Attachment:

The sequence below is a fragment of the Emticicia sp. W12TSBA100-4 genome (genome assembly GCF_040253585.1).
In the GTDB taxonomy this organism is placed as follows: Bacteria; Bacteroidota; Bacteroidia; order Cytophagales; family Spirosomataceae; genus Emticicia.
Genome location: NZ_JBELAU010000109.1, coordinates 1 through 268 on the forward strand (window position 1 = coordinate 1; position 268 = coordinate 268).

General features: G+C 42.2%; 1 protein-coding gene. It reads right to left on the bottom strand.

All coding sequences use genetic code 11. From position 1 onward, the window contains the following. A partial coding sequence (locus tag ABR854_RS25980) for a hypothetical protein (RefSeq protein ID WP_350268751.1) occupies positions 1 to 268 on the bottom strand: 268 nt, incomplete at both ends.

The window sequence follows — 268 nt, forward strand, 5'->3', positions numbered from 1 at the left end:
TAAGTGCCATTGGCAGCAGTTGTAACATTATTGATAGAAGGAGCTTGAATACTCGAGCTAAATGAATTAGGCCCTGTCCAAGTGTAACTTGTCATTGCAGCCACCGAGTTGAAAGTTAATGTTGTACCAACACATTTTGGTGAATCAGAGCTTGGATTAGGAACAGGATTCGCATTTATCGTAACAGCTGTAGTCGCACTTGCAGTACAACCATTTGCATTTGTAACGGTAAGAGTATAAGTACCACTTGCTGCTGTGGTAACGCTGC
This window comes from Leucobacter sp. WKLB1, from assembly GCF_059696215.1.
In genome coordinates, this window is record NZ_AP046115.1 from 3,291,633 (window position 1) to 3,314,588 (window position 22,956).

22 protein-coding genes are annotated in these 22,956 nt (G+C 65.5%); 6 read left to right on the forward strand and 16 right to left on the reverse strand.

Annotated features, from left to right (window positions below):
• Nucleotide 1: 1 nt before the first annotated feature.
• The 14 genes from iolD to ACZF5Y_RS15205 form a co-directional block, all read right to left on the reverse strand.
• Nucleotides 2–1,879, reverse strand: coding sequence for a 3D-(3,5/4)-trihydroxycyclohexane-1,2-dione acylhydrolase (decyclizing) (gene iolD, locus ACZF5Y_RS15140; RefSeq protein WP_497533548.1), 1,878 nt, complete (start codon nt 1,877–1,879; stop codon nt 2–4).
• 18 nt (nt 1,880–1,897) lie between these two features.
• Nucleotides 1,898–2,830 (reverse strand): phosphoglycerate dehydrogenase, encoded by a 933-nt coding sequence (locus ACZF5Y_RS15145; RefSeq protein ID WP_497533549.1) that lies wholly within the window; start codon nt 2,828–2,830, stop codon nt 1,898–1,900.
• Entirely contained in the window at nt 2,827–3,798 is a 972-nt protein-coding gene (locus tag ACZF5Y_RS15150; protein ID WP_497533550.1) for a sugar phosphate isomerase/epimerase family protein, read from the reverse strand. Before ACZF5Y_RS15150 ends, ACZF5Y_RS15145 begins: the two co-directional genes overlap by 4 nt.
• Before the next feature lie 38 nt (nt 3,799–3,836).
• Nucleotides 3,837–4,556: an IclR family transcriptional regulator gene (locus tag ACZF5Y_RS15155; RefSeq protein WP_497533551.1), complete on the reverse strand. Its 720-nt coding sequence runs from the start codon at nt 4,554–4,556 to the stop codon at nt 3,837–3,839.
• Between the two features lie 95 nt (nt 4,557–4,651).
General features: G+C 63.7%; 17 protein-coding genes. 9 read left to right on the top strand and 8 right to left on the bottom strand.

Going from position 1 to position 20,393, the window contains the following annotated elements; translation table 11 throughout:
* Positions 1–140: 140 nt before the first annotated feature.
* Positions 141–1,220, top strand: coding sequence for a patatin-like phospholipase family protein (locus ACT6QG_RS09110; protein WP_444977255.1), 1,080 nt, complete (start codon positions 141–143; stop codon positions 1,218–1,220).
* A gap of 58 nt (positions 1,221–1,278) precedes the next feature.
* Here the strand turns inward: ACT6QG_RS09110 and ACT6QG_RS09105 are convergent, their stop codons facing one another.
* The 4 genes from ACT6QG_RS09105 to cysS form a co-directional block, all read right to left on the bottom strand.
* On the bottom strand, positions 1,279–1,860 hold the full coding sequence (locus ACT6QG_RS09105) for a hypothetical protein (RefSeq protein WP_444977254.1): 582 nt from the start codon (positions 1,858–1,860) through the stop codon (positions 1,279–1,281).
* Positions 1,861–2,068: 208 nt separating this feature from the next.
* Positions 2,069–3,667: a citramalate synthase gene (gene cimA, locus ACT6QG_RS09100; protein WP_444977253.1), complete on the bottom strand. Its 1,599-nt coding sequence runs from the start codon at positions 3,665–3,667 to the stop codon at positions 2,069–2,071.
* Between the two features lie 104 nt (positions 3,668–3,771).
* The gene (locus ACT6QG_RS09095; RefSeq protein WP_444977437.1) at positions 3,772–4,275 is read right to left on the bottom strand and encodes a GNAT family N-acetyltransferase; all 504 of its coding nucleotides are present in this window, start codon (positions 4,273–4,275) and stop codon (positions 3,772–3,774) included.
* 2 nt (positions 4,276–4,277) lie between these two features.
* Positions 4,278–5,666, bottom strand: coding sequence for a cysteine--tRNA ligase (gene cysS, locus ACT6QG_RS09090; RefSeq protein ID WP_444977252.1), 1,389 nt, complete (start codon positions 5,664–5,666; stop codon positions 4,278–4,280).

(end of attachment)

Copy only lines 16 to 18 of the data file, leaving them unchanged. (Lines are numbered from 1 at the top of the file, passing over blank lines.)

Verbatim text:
• Nucleotides 1,898–2,830 (reverse strand): phosphoglycerate dehydrogenase, encoded by a 933-nt coding sequence (locus ACZF5Y_RS15145; RefSeq protein ID WP_497533549.1) that lies wholly within the window; start codon nt 2,828–2,830, stop codon nt 1,898–1,900.
• Entirely contained in the window at nt 2,827–3,798 is a 972-nt protein-coding gene (locus tag ACZF5Y_RS15150; protein ID WP_497533550.1) for a sugar phosphate isomerase/epimerase family protein, read from the reverse strand. Before ACZF5Y_RS15150 ends, ACZF5Y_RS15145 begins: the two co-directional genes overlap by 4 nt.
• Before the next feature lie 38 nt (nt 3,799–3,836).